You know that time last summer when I took a 3-week French 101 class, and I almost drowned in notecards, and I was soon speaking basic French in my sleep? Try cramming that amount of information into your brain in one week. Erin & I have spent the last 4 days with our cawundiko (teacher), B, learning Zarma- and it has been sooooo much information! We are so so so thankful, however, that we have this opportunity. Because I have a notebook full of Zarma words, it will make the transition to Boubon so much easier. For instance, when someone asks where my bellybutton is, I'll be able to show them because I know the words for "where" and "bellybutton." Or, if someone tells me there is an unhappy hippo in the village, I'll be able to run to safety rather than being trampled before I have time to pull out my handy-dandy Zarma-English dictionary and figure out what's going on! So you see, we are very thankful for this week of language training.
B has been so sweet and incredibly patient. We have asked her question after question for 6 hours a day, and she still has patience even when I mix up the phrases "I'm hungry" (Ay harey) and "my ears" (Ay hangaey) at least 12 times a day (because I get hungry often). I'm so thankful for B!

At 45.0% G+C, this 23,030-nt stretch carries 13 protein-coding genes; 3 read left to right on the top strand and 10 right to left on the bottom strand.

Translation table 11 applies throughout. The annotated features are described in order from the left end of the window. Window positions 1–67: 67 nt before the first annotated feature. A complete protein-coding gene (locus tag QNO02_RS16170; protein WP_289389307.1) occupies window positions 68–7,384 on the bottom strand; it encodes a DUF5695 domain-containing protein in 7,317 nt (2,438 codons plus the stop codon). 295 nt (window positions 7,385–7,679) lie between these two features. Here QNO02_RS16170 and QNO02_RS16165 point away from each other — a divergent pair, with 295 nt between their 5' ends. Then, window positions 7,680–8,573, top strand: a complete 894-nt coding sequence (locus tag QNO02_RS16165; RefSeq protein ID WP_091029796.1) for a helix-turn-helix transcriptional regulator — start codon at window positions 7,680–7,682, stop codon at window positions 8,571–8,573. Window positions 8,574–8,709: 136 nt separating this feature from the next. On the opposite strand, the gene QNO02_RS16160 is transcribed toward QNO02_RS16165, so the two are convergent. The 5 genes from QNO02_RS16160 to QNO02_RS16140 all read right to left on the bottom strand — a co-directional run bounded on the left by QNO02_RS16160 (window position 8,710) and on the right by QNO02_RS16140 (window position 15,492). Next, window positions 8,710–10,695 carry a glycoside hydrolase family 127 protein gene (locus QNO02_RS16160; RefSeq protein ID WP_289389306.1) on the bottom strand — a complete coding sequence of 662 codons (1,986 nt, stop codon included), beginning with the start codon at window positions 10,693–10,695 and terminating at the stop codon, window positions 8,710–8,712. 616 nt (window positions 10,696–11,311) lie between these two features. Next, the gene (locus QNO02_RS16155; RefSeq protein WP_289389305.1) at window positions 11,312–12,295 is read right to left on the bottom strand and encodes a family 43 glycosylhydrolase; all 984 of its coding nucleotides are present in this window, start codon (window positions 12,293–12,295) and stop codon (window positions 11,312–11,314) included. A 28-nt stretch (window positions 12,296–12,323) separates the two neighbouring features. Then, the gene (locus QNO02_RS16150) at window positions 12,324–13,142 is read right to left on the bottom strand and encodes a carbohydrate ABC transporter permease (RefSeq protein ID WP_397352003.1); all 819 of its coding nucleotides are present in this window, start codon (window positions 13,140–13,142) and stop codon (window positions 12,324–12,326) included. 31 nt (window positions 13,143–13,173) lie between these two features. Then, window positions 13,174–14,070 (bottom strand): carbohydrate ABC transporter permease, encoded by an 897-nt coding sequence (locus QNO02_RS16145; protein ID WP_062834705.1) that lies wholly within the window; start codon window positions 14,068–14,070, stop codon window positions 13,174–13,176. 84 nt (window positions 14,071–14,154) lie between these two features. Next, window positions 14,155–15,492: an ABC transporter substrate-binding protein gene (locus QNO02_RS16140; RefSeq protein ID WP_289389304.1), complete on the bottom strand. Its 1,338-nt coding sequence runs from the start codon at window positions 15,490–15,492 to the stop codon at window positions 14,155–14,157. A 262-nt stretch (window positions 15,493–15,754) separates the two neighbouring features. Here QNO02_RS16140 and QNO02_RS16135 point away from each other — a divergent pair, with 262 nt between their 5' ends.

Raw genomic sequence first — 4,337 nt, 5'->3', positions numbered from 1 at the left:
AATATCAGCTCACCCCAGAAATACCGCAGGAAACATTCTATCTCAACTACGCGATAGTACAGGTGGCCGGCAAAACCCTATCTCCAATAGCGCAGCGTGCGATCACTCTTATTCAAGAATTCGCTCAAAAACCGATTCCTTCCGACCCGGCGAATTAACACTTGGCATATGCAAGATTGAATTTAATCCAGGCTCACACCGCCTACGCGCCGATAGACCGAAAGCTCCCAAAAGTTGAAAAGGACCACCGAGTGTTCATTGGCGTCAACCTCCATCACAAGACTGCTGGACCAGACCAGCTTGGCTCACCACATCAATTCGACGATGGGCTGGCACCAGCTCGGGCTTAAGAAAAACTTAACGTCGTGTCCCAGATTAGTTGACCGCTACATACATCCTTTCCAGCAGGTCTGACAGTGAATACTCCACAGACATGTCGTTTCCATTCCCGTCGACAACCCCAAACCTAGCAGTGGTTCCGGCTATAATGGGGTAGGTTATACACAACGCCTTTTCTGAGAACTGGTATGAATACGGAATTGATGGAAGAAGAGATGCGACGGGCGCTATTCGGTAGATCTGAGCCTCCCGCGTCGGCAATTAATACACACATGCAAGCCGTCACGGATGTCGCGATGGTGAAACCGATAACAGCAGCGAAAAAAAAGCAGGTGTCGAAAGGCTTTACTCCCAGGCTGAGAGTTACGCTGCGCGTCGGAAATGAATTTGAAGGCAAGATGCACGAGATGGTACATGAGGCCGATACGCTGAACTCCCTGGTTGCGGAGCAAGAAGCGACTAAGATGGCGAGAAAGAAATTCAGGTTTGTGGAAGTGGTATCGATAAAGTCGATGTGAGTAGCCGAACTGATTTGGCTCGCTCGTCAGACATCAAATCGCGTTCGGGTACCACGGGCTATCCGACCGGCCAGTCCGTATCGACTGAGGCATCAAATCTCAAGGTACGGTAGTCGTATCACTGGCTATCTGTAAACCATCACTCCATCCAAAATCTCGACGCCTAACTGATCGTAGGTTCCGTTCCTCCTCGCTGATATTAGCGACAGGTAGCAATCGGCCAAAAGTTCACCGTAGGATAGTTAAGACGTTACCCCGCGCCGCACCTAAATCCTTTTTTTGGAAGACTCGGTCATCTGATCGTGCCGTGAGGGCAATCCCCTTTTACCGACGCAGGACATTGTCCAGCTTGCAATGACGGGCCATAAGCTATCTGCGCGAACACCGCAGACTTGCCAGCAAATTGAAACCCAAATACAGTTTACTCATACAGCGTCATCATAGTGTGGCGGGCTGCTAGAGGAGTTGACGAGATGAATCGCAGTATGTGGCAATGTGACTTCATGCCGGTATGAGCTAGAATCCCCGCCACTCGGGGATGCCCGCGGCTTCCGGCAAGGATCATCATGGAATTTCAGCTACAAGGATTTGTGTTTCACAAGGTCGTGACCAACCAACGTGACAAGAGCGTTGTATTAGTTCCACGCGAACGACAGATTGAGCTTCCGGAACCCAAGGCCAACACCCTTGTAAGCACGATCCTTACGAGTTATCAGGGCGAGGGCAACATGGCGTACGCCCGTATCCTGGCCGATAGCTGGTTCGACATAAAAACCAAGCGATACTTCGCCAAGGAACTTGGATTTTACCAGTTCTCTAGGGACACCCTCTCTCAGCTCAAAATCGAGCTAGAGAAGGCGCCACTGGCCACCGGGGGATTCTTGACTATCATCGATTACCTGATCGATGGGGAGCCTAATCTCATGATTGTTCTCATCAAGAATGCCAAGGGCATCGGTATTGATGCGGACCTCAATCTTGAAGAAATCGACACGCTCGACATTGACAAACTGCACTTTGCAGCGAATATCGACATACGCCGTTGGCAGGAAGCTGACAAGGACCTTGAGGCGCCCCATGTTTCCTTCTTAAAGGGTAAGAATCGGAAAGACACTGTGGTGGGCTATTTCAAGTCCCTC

So far, my favorite phrase to say in Zarma is "atinni atalata." It actually just means Monday Tuesday, but it's fun to say with an African accent. So, when I come back to the States, if I say some fun phrase but you don't know what it means, don't be impressed- I'm probably just saying a bunch of nonsense! My most-used phrase so far is definitely "bong londi," which is brain, because my bong londi has often felt a bit heavy from all the new words inside of it!
Throughout the week, I have often found myself asking why on earth I am sitting in an un-air-conditioned room studying the days of the week in an African language. There are certainly times of frustration (especially when I can't distinguish between ears and food). But when those moments come, I am reminded of the ultimate reason we are even on this continent, and I am encouraged to keep a grateful and enthusiastic heart. The call of Christ to share the Gospel with all nations is worth the work. It's worth slaving hours over foreign languages and driving 14 hours in a hot car. It's worth saving my money to even go on this trip. It's worth missing family and friends back in the States. Although I do love to travel, I would not be in this country if the Songhai people did not need Christ. Why are we here? We are here to share the Gospel with an unreached people group, and it is certainly worth the work. And amidst the notecards and sweat, there is no place I would rather be than in the will of my Master bringing glory to His worthy Name.